“It seems to me that if secularism is going to be a positive creed, it can’t just speak to the rational aspects of our nature. Secularism has to do for nonbelievers what religion does for believers — arouse the higher emotions, exalt the passions in pursuit of moral action. Christianity doesn’t rely just on a mild feeling like empathy; it puts agape at the center of life, a fervent and selfless sacrificial love. Judaism doesn’t just value community; it values a covenantal community infused with sacred bonds and chosenness that make the heart strings vibrate. Religions don’t just ask believers to respect others; rather each soul is worthy of the highest dignity because it radiates divine light.”
Of course, secularism isn’t a religion and it doesn’t have a creed the way religions have creeds and one wonders how a religious person, like David Brooks, would respond to a secularist’s suggestions for ways to improve religion. Because Brooks is religious, he knows what he’s talking about when he speaks about a certain kind of spiritual inspiration and feeling. But he doesn’t understand the secular temperament and his his characterization of the secular person is a clownish caricature. And although his lines about Christianity and Judaism speak powerfully, he strangely portrays religious people as passive sheep.
Christianity and Judaism impose the same ethical “burden” on their faithful as is imposed on the secular person. Though religious and secular people may phrase the process differently, they both, at times, have difficulty in distinguishing the right moral choice and both recognize their self-deception and folly.
Yes, being part of a religious group does give meaning to the lives of many people, but it’s witless to think it gives meaning to all of them. Furthermore, many secular minded people find meaning in their family, in their love for their husband or wife, their children, in their daily work for their daily bread, in their pursuit of justice and social good – there are numberless ways in which people find meaning in life without being affiliated with a church.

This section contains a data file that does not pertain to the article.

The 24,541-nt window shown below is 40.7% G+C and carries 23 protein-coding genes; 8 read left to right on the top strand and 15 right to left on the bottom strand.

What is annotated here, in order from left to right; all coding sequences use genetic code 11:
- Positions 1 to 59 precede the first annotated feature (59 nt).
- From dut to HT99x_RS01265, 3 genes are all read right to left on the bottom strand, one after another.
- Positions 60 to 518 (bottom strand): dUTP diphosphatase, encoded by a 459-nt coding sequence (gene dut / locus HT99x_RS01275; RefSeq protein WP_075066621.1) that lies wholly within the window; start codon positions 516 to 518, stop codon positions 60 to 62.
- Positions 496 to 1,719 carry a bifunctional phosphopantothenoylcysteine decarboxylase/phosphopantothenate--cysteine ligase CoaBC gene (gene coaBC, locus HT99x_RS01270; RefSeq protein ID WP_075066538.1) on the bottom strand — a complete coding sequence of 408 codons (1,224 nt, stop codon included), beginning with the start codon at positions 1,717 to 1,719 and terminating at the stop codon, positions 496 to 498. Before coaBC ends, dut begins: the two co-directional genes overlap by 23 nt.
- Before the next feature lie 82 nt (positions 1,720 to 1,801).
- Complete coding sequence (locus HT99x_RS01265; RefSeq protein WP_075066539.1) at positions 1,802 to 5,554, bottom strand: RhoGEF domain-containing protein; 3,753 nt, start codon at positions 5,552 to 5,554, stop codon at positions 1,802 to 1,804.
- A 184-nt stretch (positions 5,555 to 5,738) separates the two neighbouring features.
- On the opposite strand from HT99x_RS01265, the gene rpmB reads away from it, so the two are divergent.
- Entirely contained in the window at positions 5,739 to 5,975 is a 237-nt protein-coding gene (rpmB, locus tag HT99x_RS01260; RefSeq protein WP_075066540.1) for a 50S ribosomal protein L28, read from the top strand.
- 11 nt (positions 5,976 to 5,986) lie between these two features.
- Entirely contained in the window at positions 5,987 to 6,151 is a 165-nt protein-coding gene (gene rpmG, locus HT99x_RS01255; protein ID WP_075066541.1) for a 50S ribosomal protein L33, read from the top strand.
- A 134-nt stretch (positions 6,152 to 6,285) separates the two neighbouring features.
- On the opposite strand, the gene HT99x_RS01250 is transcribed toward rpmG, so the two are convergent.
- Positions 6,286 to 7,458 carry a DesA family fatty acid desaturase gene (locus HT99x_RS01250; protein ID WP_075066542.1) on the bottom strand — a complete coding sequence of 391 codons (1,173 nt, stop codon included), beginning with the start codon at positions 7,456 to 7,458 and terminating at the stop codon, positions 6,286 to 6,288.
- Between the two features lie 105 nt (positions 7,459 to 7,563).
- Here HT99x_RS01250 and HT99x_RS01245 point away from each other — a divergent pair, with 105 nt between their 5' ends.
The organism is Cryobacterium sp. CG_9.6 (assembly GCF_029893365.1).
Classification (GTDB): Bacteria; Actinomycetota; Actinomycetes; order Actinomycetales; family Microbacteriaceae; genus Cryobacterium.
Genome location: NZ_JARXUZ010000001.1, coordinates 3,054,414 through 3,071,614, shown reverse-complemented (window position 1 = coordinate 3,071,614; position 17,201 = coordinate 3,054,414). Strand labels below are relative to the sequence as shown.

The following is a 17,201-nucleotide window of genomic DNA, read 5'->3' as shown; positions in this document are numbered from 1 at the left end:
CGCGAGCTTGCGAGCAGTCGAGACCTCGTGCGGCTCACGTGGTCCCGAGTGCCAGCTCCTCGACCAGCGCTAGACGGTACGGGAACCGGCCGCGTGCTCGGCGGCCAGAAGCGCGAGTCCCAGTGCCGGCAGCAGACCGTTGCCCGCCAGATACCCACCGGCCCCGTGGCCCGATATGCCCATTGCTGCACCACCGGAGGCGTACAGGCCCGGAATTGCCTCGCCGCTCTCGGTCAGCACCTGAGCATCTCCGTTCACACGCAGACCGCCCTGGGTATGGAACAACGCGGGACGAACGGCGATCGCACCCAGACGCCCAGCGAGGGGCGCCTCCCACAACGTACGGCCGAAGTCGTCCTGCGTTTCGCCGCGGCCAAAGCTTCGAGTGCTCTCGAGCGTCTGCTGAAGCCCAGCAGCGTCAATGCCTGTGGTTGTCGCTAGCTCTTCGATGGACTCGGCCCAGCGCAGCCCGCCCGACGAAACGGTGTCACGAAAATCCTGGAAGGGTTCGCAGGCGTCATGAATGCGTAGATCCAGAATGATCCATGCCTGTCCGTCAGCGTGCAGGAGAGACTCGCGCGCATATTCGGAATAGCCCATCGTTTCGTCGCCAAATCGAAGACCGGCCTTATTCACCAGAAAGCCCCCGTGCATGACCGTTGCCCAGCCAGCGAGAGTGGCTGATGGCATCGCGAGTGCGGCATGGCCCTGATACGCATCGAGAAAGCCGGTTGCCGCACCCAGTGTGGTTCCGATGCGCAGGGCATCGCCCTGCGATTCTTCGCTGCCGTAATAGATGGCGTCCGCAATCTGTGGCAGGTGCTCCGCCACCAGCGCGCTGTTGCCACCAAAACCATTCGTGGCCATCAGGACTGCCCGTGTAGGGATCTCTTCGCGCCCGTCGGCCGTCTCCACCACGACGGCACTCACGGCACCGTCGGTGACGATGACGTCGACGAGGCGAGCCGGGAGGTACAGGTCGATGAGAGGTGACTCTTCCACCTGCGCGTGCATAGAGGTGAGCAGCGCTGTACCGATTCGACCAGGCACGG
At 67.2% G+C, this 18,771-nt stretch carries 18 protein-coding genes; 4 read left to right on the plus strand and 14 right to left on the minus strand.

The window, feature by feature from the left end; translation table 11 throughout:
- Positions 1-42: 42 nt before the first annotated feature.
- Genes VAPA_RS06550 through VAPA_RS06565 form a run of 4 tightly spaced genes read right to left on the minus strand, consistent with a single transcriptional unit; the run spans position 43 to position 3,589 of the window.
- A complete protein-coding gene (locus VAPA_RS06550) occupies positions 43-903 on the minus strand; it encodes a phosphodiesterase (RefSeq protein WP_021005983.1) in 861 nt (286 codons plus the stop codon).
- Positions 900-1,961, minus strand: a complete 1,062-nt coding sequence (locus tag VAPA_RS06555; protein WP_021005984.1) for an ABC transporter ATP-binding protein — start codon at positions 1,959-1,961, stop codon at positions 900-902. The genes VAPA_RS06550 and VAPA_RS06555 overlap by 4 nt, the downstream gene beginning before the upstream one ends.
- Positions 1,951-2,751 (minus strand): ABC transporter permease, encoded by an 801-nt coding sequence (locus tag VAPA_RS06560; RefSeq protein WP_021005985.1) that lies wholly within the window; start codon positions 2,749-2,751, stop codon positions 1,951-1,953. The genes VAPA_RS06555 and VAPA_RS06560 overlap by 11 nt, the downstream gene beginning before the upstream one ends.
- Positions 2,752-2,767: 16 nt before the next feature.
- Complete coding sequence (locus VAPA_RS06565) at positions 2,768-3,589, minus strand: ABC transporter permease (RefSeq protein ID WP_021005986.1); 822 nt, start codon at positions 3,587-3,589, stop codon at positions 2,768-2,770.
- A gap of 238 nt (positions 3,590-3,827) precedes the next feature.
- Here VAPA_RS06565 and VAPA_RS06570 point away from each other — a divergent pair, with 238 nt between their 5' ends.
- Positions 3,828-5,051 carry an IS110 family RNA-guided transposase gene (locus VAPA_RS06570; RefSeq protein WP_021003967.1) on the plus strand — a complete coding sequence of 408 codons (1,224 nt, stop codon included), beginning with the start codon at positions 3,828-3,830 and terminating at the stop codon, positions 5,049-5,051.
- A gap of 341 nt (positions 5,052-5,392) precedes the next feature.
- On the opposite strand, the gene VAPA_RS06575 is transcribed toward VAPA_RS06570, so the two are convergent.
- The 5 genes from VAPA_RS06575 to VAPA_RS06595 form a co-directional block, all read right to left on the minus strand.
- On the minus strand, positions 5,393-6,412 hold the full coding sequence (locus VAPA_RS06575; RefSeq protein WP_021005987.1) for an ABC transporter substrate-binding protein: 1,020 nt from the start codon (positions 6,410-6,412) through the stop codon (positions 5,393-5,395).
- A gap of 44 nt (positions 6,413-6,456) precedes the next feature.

Brooks concludes by saying “The only secularism that can really arouse moral motivation and impel action is an enchanted secularism, one that puts emotional relations first and autonomy second. I suspect that over the next years secularism will change its face and become hotter and more consuming, less content with mere benevolence, and more responsive to the spiritual urge in each of us, the drive for purity, self-transcendence and sanctification.”
Only David Brooks knows what an “enchanted secularism” is. Maybe there is in each of us a spiritual urge, a drive for purity, self-transcendence and sanctification. But in the context of his essay those words have specific religious meanings and a secularist wouldn’t use those words that way. The secularism and the sanctification he’s been defining throughout his piece are clearly incompatible.
David Brooks isn’t a dummy. Liberals read Brooks and generally can follow his reasoning even when they disagree with views. So it may be that a newspaper column isn’t large enough to allow a well reasoned exploration of secularism and religion. But one thing’s sure, on this subject his writing — though serious and well intended — is a confused and confusing muddle.